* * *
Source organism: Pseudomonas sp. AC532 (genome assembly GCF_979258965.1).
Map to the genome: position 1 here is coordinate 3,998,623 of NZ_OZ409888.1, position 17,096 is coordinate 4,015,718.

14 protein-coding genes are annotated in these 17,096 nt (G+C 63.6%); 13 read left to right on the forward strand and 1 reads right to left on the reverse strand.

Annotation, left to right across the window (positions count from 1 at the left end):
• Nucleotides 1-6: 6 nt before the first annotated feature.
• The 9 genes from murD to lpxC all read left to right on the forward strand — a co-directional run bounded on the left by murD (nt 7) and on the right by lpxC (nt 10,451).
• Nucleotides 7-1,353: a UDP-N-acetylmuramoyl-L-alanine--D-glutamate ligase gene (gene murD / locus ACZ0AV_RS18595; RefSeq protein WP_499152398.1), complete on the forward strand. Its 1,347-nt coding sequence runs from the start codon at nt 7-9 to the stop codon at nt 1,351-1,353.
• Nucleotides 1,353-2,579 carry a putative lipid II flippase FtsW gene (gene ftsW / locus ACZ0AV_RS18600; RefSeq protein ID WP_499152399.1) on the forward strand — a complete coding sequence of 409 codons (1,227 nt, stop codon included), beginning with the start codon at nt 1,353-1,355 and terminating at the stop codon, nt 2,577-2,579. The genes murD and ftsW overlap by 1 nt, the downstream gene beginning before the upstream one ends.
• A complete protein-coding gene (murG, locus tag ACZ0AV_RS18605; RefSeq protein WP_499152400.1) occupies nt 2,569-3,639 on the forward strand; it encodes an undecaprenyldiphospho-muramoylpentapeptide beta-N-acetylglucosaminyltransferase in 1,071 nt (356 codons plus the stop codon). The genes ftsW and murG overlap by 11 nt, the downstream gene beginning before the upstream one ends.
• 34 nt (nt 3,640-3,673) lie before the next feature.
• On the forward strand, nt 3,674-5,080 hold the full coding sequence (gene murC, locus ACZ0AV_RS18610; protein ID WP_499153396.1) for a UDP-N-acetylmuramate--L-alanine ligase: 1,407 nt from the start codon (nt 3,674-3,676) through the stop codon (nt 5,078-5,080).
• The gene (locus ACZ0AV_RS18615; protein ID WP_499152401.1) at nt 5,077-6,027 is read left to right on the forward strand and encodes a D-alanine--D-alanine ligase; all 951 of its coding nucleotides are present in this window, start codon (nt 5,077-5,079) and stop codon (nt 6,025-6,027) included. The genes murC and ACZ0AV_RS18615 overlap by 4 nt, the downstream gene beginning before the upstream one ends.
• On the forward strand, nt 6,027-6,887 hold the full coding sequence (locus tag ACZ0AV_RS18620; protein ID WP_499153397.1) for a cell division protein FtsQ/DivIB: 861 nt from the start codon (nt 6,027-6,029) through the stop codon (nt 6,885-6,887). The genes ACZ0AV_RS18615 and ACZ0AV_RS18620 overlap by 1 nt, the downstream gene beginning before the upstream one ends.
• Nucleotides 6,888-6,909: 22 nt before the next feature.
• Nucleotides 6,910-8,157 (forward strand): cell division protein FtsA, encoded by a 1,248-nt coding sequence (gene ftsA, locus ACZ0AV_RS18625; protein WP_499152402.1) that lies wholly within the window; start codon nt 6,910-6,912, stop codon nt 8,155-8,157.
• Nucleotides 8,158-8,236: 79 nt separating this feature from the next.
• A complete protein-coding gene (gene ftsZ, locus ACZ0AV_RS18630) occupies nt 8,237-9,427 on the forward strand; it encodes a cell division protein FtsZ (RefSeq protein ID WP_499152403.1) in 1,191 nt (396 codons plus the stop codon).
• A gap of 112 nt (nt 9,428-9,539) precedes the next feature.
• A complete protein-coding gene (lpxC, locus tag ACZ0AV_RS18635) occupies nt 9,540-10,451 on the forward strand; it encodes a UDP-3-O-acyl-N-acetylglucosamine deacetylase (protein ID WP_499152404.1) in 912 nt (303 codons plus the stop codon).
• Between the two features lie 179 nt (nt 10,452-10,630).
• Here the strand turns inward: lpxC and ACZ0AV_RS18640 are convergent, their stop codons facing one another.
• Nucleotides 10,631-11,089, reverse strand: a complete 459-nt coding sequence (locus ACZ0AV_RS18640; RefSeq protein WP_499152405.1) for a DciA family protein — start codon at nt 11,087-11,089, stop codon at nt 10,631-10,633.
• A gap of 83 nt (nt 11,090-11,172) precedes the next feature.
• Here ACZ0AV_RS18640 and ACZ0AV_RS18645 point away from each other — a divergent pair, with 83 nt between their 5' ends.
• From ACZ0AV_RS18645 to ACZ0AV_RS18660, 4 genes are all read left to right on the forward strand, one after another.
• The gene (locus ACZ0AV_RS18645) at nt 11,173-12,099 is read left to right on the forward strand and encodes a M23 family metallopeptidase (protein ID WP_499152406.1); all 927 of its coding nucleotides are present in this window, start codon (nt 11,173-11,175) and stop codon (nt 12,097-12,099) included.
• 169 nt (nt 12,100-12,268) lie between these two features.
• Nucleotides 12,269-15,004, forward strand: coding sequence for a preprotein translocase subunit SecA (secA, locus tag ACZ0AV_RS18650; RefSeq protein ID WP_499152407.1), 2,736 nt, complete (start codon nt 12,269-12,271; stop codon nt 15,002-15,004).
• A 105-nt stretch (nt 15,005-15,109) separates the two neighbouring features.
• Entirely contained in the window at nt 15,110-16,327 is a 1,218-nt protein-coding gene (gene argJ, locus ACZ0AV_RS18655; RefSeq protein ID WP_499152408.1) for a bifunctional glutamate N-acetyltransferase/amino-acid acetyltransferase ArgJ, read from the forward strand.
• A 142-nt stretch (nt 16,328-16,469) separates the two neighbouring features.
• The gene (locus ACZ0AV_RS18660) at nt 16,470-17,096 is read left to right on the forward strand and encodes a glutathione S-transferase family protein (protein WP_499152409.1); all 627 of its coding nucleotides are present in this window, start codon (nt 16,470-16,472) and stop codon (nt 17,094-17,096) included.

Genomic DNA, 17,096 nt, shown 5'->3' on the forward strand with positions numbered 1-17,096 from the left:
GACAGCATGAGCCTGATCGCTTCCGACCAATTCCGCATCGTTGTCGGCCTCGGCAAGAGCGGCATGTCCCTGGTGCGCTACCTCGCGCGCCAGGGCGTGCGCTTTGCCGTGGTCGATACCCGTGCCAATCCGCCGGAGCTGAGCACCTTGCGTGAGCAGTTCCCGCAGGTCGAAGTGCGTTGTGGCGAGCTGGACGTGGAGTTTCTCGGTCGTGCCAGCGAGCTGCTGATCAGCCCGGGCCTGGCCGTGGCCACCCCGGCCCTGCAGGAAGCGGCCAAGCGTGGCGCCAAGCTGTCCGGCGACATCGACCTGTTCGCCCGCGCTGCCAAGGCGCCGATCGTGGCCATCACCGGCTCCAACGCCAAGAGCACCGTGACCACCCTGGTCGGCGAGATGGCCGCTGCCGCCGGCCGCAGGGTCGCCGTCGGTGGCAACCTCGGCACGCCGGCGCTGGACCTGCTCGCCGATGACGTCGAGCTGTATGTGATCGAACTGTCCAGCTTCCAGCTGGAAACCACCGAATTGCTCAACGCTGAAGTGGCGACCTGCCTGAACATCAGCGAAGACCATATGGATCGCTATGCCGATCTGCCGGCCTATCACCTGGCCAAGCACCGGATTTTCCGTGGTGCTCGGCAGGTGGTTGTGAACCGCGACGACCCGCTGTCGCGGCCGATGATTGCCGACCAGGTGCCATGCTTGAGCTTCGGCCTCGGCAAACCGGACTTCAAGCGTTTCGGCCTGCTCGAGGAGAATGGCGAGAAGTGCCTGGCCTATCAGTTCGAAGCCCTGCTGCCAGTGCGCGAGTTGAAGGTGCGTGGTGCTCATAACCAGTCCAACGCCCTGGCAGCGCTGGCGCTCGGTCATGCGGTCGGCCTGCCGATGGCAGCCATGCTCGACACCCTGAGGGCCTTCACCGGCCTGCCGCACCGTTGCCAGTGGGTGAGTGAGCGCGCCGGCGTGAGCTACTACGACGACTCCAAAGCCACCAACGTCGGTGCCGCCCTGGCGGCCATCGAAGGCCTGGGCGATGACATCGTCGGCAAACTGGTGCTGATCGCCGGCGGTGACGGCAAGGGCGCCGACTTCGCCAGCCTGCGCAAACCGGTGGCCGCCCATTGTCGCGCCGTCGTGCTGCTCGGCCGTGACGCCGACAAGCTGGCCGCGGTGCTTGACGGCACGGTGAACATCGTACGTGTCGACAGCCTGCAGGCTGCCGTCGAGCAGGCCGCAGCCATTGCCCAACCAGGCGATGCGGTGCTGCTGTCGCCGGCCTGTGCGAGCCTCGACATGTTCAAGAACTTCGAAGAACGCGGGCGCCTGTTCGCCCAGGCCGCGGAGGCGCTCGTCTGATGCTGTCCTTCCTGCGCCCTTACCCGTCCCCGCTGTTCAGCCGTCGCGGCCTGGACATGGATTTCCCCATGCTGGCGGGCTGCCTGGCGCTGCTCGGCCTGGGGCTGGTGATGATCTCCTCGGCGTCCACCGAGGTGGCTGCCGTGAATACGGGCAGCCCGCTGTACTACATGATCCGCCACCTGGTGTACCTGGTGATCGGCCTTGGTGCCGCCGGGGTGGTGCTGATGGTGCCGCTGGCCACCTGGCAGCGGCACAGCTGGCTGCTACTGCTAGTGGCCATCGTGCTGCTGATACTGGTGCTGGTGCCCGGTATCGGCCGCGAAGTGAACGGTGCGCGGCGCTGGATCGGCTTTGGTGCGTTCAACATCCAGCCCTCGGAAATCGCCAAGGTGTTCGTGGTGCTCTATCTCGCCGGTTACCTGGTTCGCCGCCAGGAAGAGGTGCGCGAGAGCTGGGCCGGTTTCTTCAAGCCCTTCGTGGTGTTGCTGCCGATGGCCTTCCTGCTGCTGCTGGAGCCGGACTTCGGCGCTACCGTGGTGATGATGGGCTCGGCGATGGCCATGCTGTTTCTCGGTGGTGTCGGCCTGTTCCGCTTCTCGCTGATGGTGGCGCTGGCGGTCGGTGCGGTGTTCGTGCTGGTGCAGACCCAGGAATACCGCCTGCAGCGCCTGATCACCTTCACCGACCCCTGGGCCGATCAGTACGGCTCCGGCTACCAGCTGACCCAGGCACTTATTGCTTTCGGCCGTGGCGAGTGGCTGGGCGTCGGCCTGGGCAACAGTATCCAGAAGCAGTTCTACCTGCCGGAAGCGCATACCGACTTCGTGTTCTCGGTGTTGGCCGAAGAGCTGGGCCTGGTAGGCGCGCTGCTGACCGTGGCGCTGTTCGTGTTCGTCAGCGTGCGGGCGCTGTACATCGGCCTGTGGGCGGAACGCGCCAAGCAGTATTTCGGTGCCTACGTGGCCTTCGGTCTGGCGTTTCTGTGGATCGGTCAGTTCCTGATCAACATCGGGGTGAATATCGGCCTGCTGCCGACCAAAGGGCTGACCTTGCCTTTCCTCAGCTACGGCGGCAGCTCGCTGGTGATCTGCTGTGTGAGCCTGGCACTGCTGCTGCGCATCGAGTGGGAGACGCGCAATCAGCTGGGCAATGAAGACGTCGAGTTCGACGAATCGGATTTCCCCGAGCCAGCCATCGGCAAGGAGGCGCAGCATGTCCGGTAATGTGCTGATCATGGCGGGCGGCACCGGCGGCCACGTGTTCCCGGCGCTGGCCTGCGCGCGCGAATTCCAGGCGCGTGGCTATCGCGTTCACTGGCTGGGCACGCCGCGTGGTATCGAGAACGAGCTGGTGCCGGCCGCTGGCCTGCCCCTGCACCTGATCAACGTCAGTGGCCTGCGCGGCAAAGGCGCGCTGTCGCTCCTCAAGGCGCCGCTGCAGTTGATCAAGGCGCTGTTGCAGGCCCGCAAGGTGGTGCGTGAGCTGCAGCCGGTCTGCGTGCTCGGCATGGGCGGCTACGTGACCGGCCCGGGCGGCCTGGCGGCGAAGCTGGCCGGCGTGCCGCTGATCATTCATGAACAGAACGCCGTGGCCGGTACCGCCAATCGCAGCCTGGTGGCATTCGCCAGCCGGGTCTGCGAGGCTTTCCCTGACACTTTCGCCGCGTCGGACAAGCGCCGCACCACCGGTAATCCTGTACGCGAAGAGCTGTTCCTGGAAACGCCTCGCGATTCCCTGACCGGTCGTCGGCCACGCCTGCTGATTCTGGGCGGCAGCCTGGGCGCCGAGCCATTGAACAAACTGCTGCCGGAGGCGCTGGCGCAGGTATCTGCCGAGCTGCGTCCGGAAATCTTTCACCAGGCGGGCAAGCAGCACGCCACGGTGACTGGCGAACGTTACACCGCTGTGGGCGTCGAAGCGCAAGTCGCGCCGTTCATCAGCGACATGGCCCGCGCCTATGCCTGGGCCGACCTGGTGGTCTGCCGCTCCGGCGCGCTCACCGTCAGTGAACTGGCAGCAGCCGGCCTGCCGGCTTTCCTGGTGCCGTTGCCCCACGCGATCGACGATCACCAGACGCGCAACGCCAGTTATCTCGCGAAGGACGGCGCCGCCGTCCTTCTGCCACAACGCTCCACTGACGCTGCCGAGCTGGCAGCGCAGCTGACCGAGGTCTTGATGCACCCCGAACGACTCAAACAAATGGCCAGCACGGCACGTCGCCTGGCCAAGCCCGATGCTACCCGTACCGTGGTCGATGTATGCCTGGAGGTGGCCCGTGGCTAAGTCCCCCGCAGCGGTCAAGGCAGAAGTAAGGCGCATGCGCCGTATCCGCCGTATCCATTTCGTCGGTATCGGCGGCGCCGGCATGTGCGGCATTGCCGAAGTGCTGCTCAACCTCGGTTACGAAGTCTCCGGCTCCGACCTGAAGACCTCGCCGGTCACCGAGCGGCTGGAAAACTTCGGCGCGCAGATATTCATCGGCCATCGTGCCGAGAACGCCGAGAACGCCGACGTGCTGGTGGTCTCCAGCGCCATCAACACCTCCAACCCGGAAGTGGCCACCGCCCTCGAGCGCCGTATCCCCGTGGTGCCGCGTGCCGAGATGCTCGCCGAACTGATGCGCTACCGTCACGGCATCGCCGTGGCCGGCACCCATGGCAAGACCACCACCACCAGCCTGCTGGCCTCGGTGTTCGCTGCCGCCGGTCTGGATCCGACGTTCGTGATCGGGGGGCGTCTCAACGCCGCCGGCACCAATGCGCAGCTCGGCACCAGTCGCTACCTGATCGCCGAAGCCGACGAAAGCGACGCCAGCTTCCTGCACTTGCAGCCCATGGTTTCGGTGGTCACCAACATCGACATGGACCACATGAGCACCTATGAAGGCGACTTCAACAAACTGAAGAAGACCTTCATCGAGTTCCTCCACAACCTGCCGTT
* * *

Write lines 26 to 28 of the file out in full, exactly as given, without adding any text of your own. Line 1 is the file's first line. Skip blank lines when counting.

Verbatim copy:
• The gene (locus ACZ0AV_RS18645) at nt 11,173-12,099 is read left to right on the forward strand and encodes a M23 family metallopeptidase (protein ID WP_499152406.1); all 927 of its coding nucleotides are present in this window, start codon (nt 11,173-11,175) and stop codon (nt 12,097-12,099) included.
• 169 nt (nt 12,100-12,268) lie between these two features.
• Nucleotides 12,269-15,004, forward strand: coding sequence for a preprotein translocase subunit SecA (secA, locus tag ACZ0AV_RS18650; RefSeq protein ID WP_499152407.1), 2,736 nt, complete (start codon nt 12,269-12,271; stop codon nt 15,002-15,004).